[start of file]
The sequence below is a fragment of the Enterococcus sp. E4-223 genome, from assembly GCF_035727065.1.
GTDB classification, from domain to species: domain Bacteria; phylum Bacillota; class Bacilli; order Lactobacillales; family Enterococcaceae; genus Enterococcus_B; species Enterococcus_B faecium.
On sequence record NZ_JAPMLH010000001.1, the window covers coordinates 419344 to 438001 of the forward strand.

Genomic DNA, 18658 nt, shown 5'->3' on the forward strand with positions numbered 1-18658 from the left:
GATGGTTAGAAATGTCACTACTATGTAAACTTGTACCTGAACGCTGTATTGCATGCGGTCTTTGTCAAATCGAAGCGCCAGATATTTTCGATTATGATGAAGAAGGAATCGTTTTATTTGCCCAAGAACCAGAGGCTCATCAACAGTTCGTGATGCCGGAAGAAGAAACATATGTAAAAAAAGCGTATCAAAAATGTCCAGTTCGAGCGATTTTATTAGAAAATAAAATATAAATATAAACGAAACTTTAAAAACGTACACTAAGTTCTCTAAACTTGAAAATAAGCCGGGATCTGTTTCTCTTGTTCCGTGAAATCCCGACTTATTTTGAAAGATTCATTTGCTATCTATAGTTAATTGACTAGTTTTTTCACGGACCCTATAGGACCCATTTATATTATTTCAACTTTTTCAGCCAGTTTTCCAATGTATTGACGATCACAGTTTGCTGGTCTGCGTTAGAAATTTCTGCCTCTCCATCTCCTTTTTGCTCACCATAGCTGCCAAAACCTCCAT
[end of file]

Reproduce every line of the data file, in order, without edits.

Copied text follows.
The sequence below is a fragment of the Enterococcus sp. E4-223 genome, from assembly GCF_035727065.1.
GTDB classification, from domain to species: domain Bacteria; phylum Bacillota; class Bacilli; order Lactobacillales; family Enterococcaceae; genus Enterococcus_B; species Enterococcus_B faecium.
On sequence record NZ_JAPMLH010000001.1, the window covers coordinates 419344 to 438001 of the forward strand.

Genomic DNA, 18658 nt, shown 5'->3' on the forward strand with positions numbered 1-18658 from the left:
GATGGTTAGAAATGTCACTACTATGTAAACTTGTACCTGAACGCTGTATTGCATGCGGTCTTTGTCAAATCGAAGCGCCAGATATTTTCGATTATGATGAAGAAGGAATCGTTTTATTTGCCCAAGAACCAGAGGCTCATCAACAGTTCGTGATGCCGGAAGAAGAAACATATGTAAAAAAAGCGTATCAAAAATGTCCAGTTCGAGCGATTTTATTAGAAAATAAAATATAAATATAAACGAAACTTTAAAAACGTACACTAAGTTCTCTAAACTTGAAAATAAGCCGGGATCTGTTTCTCTTGTTCCGTGAAATCCCGACTTATTTTGAAAGATTCATTTGCTATCTATAGTTAATTGACTAGTTTTTTCACGGACCCTATAGGACCCATTTATATTATTTCAACTTTTTCAGCCAGTTTTCCAATGTATTGACGATCACAGTTTGCTGGTCTGCGTTAGAAATTTCTGCCTCTCCATCTCCTTTTTGCTCACCATAGCTGCCAAAACCTCCAT